To be fair what dropped away the idea from me of working on the SD card driver is that to have an idea of what’s going on I have to run 3.8 — and at RC1 panics as soon as I re-connect the power cable. So even though I would like to find enough time to work on some kernel code, this is unlikely to happen now. I guess I’ll spend the next three days working on Gentoo bugs, then I have a customer to take care of, so this is just going to be dropped off my list quite quickly.

UEFI booting

Last Friday (Black Friday, since I was in the US this year), I ended up buying for myself an early birthday present; I finally got the ZenBook UX31A that I was looking at since September, after seeing the older model being used by J-B of VLC fame. Today it arrived, and I decided to go the easy route: I already prepared a DVD with Sabayon, and after updating the “BIOS” from Windows (since you never know), I wiped it out and installed the new OS on it. Which couldn’t be booted.

Now before you run around screaming “conspiracy”, I ask you to watch Jo’s video (Jo did you really not have anything with a better capture? My old Nikon P50 had a better iris!) and notice that Secure Boot over there works just fine. Other than that, this “ultrabook” is not using SecureBoot because it’s not certified for Windows 8 anyway.

The problem is not that it requires Secure Boot or anything like that but much more simply, it has no legacy boot. Which is what I’m using on the other laptop (the Latitude E6510), since my first attempt at using EFI for booting failed badly. Anyway this simply meant that I had to figure out how to get this to boot.

What I knew from the previous attempt is this:

  • grub2 supports UEFI both 32- and 64-bit mode, which is good — both my systems run 64-bit EFI anyway;
  • grub2 requires efibootmgr to set up the boot environment;
  • efibootmg requires to have access to the EFI variables, so it requires a kernel with support for EFI variables;
  • but there is no way to access those variables when using legacy boot.

This chicken-and-egg problem is what blown it for me last time — I did try before the kernel added EFI Stub support anyway. So what did I do this time? Well, since Sabayon did not work out of the box I decided to scratch it and I went with good old fashioned Gentoo. And as usual to install it, I started from SysRescueCD — which to this day, as far as I can tell, still does not support booting as EFI either. It’s a good thing then that Asus actually supports legacy boot… from USB drives as well as CDs.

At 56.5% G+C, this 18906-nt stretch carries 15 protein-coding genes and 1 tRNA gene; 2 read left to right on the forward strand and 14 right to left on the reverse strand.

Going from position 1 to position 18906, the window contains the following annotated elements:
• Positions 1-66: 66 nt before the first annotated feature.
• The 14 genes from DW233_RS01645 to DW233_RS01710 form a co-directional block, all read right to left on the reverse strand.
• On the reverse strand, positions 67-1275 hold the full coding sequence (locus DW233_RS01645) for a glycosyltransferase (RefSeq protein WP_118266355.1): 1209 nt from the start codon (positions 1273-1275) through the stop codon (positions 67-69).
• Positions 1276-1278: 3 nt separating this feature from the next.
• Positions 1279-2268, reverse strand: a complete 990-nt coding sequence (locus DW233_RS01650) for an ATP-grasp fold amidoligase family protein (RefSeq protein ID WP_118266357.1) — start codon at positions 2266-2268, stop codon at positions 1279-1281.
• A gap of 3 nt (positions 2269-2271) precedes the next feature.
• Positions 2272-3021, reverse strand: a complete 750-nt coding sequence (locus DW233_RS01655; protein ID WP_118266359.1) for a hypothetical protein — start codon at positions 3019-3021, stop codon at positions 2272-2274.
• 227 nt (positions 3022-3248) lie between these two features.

So I boot from SysRescueCD and partition the SSD in three parts: a 200MB, vfat EFI partition; a root-and-everything partition; and a /home partition. Note that I don’t split either /boot or /usr so I’m usually quite easy to please, in the boot process. The EFI partition I mount as /mnt/gentoo/boot/efi and inside it I create a EFI directory (it’s actually case-insensitive but I prefer keeping it uppercase anyway).

Now it’s time to configure and build the kernel — make sure to enable the EFI Stub support. Pre-configure the boot parameters in the kernel, make sure to not use any module for stuff you need during boot. This way you don’t have to care about an initrd at all. Build and install the kernel. Then copy /boot/vmlinuz-* as /boot/efi/EFI/kernel.efi — make sure to give it a .efi suffix otherwise it won’t work — the name you use now is not really important as you’ll only be using it once.

Now you need an EFI shell. The Zenbook requires the shell available somewhere, but I know that at least the device we use at work has some basic support for an internal shell in its firmware. The other Gentoo wiki has a link on where to download the file; just put it in the root of the SysRescueCD USB stick. Then you can select to boot it from the “BIOS” configuration screen, which is what you’ll get after a reboot.

At this point, you just need to execute the kernel stub: FS1:EFIkernel.efi will be enough for it to start. After the boot completed, you’re now in an EFI-capable kernel, booted in EFI mode. And the only thing that you’re left to do is grub-install --efi-directory=/boot/grub/efi. And .. you’re done!

When you reboot, grub2 will start in EFI mode, boot your kernel, and be done with it. Pretty painless, isn’t it?